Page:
Oh, one of my first comments to Vicky was how clean the place was. She looked at me and said, “I haven’t even swept today.” And, if you think you recognize Vicky, she worked at Durango’s, just up the street, for eight years.

Natural or Unnatural?

“High-tech tomatoes; mysterious milk; super squash. Are we supposed to eat this stuff? Or is it going to eat us?”

— Annita Manning



Natural or unnatural?

I often get odd questions from people who I enjoy looking up. One, which a number of people have asked me is, “What is ‘natural,’ and what does it mean?”
The confusion hit me several months ago when I picked up a jar of peanut butter at the store. The label was very old-fashioned looking and said “natural.” Thinking it was just peanuts and salt, like the ones labeled “Old-Fashioned,” I discovered it contained quite a list of ingredients, in fact the same ingredients that were on the regular jar of processed peanut butter. The only difference, the price was higher for the “natural” peanut butter.

Most people have a common-sense definition of what “natural” is or should be. For example, “natural” to a lot of people simply means being able to pronounce all the ingredients and not needing a chemistry textbook to understand them. Good luck on that one. The simple dictionary definition is “something not manmade or artificial.”

Many people have written about the subject and come up with many ideas which show how really hard it is to define, and also point out that all things “natural” are not necessarily good. Fleas are natural, flea collars are unnatural; nudity is natural, clothes are unnatural; being bitten by a snake and dying is natural and civilization, indoor plumbing and cars are all obviously unnatural.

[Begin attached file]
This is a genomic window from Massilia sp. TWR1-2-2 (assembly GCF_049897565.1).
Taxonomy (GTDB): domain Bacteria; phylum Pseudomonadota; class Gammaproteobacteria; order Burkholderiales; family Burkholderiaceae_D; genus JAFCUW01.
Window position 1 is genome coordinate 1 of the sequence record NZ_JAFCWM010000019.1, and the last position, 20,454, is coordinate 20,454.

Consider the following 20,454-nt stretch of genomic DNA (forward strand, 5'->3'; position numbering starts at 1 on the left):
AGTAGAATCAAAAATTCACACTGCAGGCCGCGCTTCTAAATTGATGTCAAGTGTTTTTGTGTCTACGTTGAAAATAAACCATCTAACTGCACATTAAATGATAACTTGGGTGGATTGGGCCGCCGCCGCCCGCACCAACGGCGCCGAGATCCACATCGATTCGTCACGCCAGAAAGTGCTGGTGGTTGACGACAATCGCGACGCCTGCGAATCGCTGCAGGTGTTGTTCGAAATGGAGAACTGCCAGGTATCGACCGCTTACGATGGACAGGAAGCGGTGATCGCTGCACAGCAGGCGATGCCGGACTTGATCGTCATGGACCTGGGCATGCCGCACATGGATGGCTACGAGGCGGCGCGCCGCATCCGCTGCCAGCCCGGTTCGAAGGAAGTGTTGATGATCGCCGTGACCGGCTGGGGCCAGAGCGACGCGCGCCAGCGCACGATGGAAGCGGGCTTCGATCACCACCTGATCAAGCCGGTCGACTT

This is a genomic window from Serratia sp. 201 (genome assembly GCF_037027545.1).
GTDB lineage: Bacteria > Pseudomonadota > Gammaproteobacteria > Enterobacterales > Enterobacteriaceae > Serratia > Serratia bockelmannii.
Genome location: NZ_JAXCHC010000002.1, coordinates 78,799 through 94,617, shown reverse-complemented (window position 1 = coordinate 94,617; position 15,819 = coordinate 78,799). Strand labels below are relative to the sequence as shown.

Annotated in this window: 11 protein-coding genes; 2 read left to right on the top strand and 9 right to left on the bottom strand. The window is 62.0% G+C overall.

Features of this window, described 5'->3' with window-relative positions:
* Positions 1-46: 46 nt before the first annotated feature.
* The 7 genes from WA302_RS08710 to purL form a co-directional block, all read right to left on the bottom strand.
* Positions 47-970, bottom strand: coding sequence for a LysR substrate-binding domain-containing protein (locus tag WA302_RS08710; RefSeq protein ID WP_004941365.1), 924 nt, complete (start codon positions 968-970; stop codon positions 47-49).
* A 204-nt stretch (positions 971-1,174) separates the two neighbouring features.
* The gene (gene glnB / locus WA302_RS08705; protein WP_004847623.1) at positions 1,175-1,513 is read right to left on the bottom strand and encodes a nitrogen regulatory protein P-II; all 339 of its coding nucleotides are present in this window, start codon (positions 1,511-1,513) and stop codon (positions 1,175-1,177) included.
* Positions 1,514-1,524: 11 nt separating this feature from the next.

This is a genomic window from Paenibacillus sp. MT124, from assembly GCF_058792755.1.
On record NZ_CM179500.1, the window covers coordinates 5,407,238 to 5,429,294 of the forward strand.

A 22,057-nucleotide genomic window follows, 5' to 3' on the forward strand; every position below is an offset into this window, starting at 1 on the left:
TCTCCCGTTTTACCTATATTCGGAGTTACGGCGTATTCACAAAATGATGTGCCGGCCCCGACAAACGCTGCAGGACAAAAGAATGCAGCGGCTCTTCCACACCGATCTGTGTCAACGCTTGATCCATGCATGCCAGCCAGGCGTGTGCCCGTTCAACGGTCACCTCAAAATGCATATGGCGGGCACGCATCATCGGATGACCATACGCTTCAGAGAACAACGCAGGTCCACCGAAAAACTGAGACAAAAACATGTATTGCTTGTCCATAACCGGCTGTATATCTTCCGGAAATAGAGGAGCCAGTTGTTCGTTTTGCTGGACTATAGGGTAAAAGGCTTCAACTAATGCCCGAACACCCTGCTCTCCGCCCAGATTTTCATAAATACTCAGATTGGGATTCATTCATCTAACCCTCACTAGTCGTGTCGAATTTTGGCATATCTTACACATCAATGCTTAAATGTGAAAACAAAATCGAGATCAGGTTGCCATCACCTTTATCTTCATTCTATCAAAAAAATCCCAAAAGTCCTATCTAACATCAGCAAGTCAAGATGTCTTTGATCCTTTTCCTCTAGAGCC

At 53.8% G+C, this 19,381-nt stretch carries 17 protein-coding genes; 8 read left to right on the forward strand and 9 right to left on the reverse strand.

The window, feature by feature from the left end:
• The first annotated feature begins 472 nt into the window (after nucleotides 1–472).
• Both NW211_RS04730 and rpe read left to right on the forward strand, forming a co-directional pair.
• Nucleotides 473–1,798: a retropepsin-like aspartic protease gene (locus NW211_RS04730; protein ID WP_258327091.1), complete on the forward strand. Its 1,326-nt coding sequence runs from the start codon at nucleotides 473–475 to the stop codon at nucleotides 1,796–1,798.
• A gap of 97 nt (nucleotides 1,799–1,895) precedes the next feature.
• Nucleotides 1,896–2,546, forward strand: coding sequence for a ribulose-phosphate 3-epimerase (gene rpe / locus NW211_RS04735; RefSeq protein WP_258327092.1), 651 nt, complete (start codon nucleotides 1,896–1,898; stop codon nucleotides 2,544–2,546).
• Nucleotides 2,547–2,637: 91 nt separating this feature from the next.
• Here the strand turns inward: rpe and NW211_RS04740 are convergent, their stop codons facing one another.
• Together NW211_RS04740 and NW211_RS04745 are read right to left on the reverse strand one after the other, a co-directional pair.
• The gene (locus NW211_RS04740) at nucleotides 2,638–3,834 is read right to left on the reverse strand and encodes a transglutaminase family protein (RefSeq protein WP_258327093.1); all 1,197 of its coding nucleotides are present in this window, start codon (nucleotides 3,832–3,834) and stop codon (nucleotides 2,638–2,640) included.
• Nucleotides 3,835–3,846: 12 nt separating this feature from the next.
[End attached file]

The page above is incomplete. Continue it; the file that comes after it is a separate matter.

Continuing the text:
Back to the subject at hand, the Federal Trade Commission is the watchdog for bogus environmental claims. The FTC’s guidance does not address “natural” marketing claims specifically. However, it does include a section that states: “… every express and material implied claim that the general assertion conveys to reasonable consumers about an objective quality, feature or attribute of a product or service must be substantiated.”

Since most of us that read that say, “What?” It is obviously up to the consumer to make the final decision.

When it comes to food labeling, there is not much help. It is only applied to meat, fish and poultry products. In that case, “natural” labels can only be used if they do not contain “artificial flavoring, colors, chemical preservatives, or synthetic ingredients” (whatever that may mean). Thus, in most cases the “natural” label has no official definition and can be used without any government approval.

So, what do you do? If you want to feed your family foods with the least artificial ingredients, educate yourself — read and ask questions, and, by the way, as my son told me 20 years ago, the Internet has more misinformation than information.

Then pick brands that not only list, but discuss their ingredients. Then, stick to those brands if you like them. And remember, just because it is in the “natural” food section of the grocery store does not mean it should not be scrutinized.

D’Agostini’s Delights Bakery and Café – Mt. Aukum

“We should look for someone to eat and drink with before looking for something to eat and drink.”